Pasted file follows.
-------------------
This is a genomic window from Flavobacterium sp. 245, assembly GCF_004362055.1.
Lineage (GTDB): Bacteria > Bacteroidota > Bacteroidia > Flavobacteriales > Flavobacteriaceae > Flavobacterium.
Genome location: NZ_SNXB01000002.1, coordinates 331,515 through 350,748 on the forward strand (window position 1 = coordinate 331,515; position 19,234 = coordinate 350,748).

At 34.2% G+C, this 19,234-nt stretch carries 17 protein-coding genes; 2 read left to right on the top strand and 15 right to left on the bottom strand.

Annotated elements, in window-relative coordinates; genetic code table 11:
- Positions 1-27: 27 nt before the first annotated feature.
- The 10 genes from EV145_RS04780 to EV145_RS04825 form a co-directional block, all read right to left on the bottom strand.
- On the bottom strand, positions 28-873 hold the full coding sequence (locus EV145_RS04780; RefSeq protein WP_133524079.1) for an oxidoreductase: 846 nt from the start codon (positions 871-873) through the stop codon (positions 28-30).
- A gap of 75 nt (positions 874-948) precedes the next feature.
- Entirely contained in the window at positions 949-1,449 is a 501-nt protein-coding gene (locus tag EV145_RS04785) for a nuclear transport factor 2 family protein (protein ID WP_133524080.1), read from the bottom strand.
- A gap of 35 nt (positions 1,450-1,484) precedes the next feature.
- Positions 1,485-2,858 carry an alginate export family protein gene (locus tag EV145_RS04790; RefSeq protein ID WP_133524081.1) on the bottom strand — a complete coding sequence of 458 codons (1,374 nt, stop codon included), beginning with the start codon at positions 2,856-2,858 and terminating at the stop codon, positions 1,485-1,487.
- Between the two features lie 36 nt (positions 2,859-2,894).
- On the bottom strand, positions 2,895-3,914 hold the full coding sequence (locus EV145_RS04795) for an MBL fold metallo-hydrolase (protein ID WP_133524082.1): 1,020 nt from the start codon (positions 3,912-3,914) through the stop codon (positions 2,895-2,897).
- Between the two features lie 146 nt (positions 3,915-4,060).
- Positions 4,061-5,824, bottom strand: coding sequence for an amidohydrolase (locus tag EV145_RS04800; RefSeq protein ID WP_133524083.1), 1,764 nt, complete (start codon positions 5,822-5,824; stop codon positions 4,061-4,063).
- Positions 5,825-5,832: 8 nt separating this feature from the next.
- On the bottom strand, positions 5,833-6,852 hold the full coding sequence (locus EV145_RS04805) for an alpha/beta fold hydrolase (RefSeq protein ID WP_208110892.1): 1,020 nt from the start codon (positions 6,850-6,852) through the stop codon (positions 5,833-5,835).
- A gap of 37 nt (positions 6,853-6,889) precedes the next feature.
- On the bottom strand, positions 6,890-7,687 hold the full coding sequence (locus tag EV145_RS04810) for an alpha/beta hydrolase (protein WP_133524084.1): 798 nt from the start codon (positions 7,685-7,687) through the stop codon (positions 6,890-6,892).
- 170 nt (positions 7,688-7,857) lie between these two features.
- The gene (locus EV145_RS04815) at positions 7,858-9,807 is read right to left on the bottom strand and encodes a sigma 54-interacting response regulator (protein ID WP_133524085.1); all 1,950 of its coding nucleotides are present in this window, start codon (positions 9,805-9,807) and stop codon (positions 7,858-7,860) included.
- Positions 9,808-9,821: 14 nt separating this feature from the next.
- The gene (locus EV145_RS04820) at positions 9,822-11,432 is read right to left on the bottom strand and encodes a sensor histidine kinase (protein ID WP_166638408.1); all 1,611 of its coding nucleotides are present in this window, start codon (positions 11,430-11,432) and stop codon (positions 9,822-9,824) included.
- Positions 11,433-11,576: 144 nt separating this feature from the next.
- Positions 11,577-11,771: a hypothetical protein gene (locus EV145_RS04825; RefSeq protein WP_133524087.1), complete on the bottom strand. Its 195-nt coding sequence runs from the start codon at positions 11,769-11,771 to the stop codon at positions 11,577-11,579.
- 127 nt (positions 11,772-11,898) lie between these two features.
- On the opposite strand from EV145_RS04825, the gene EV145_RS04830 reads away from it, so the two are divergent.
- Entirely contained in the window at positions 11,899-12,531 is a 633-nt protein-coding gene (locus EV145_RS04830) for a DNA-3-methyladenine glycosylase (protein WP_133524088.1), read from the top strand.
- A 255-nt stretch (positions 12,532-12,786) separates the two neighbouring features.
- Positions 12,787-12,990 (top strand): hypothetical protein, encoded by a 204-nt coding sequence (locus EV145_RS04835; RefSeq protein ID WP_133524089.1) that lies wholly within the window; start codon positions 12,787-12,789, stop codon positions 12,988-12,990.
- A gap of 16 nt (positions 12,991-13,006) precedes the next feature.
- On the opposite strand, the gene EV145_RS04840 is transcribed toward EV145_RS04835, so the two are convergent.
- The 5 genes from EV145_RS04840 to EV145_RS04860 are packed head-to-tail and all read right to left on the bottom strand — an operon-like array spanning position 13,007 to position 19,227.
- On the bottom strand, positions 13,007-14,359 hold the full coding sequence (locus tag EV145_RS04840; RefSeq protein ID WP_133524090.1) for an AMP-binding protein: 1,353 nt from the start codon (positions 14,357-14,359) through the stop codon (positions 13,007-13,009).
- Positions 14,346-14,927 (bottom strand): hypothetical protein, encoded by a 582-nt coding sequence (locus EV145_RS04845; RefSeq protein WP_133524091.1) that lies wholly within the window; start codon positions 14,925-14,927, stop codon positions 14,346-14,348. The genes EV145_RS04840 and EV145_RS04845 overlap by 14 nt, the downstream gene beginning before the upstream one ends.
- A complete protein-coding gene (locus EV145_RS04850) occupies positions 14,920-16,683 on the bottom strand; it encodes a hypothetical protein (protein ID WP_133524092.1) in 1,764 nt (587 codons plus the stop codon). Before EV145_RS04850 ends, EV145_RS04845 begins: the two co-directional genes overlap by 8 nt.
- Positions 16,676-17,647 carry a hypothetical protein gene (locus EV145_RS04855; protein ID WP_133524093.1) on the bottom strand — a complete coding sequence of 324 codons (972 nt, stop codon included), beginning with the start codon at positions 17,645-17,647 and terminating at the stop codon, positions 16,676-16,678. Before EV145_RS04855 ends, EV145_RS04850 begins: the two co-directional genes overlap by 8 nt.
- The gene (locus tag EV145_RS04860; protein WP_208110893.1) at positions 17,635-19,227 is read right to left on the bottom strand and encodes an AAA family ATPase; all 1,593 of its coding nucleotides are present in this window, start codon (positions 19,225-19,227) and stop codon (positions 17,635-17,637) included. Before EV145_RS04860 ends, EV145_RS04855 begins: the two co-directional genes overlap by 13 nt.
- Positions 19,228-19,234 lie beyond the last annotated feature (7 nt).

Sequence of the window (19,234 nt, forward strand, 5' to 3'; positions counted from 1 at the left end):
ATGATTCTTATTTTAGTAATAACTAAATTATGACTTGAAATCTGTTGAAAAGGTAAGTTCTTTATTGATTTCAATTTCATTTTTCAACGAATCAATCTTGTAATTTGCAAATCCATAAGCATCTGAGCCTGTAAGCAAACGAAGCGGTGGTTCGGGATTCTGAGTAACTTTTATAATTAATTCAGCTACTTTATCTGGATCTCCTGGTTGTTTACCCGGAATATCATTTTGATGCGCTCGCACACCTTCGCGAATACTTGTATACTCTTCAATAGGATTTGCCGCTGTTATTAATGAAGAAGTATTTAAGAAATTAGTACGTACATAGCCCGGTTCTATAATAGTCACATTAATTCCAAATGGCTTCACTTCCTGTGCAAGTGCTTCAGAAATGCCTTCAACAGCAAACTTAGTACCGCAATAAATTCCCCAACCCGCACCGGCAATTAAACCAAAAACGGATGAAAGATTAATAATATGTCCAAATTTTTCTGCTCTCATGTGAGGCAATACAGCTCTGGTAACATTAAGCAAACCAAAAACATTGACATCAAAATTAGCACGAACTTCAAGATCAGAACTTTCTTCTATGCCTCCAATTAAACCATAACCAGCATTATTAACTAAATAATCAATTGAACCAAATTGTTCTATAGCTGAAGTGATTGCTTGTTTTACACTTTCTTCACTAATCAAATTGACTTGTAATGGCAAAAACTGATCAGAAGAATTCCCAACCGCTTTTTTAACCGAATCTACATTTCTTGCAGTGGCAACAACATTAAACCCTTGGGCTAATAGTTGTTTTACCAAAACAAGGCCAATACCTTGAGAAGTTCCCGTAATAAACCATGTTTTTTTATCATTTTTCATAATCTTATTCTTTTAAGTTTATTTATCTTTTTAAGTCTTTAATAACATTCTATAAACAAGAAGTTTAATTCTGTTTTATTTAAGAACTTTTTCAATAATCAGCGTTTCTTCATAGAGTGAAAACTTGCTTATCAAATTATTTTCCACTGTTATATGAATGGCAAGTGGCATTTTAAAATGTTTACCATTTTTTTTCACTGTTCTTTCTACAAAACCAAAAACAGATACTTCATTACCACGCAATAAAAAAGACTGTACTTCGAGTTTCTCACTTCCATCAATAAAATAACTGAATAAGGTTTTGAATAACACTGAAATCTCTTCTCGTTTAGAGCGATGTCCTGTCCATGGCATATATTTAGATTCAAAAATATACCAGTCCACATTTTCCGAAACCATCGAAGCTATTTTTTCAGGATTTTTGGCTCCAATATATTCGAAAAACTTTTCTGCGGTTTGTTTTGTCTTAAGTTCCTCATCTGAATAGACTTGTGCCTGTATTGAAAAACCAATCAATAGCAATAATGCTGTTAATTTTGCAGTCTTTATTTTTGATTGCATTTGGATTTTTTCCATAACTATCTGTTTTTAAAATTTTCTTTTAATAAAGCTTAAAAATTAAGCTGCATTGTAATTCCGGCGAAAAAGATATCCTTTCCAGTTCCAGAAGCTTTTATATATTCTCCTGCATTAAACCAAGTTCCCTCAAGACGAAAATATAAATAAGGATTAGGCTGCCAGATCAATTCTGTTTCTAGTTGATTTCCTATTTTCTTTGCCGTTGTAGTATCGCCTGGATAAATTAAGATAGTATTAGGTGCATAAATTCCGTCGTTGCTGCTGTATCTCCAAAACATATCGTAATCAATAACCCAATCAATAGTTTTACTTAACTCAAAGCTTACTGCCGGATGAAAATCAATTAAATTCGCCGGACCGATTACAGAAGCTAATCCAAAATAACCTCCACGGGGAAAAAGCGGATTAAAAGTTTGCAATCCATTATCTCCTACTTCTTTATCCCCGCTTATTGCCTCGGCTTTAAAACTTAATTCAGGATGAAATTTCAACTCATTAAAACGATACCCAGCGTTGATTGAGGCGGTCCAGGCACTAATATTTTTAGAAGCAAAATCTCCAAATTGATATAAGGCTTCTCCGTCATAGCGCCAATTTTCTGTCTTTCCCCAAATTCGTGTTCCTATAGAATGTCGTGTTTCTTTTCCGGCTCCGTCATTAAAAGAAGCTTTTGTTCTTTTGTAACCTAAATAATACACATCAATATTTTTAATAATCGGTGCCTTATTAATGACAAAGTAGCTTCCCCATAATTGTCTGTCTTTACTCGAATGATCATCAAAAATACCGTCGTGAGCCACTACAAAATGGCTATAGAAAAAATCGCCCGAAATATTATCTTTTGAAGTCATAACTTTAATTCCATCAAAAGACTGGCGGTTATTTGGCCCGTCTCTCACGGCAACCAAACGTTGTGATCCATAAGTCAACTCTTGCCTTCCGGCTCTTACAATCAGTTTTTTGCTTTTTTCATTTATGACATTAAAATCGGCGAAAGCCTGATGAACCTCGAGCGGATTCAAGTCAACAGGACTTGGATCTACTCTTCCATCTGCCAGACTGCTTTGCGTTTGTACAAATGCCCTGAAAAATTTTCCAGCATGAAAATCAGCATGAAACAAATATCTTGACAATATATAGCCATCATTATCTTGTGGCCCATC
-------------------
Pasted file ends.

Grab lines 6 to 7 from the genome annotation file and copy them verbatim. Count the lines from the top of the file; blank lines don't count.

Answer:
- Positions 1-27: 27 nt before the first annotated feature.
- The 10 genes from EV145_RS04780 to EV145_RS04825 form a co-directional block, all read right to left on the bottom strand.